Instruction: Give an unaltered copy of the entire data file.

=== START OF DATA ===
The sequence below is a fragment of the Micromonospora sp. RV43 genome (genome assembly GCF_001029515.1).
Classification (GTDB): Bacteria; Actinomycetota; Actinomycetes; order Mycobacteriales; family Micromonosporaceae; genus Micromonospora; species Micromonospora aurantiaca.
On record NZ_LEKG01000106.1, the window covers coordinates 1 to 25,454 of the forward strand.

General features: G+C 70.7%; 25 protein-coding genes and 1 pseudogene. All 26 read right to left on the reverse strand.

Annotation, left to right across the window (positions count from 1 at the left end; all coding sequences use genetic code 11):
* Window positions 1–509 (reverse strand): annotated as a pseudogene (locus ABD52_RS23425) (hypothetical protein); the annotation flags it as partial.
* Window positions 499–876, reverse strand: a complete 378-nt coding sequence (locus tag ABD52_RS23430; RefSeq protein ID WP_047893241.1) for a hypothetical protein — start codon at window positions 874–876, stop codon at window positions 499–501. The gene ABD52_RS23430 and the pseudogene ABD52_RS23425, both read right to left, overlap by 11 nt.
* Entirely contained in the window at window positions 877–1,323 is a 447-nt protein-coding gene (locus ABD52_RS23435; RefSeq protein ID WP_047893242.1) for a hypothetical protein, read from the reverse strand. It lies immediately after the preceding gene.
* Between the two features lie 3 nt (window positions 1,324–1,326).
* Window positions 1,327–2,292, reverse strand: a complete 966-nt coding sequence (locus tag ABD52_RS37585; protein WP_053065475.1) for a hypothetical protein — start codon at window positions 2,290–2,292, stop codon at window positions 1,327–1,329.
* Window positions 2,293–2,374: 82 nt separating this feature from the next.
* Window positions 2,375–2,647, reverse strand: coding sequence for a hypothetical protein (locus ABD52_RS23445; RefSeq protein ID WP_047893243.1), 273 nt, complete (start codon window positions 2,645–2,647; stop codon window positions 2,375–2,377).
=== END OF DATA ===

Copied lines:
The sequence below is a fragment of the Micromonospora sp. RV43 genome (genome assembly GCF_001029515.1).
Classification (GTDB): Bacteria; Actinomycetota; Actinomycetes; order Mycobacteriales; family Micromonosporaceae; genus Micromonospora; species Micromonospora aurantiaca.
On record NZ_LEKG01000106.1, the window covers coordinates 1 to 25,454 of the forward strand.

General features: G+C 70.7%; 25 protein-coding genes and 1 pseudogene. All 26 read right to left on the reverse strand.

Annotation, left to right across the window (positions count from 1 at the left end; all coding sequences use genetic code 11):
* Window positions 1–509 (reverse strand): annotated as a pseudogene (locus ABD52_RS23425) (hypothetical protein); the annotation flags it as partial.
* Window positions 499–876, reverse strand: a complete 378-nt coding sequence (locus tag ABD52_RS23430; RefSeq protein ID WP_047893241.1) for a hypothetical protein — start codon at window positions 874–876, stop codon at window positions 499–501. The gene ABD52_RS23430 and the pseudogene ABD52_RS23425, both read right to left, overlap by 11 nt.
* Entirely contained in the window at window positions 877–1,323 is a 447-nt protein-coding gene (locus ABD52_RS23435; RefSeq protein ID WP_047893242.1) for a hypothetical protein, read from the reverse strand. It lies immediately after the preceding gene.
* Between the two features lie 3 nt (window positions 1,324–1,326).
* Window positions 1,327–2,292, reverse strand: a complete 966-nt coding sequence (locus tag ABD52_RS37585; protein WP_053065475.1) for a hypothetical protein — start codon at window positions 2,290–2,292, stop codon at window positions 1,327–1,329.
* Window positions 2,293–2,374: 82 nt separating this feature from the next.
* Window positions 2,375–2,647, reverse strand: coding sequence for a hypothetical protein (locus ABD52_RS23445; RefSeq protein ID WP_047893243.1), 273 nt, complete (start codon window positions 2,645–2,647; stop codon window positions 2,375–2,377).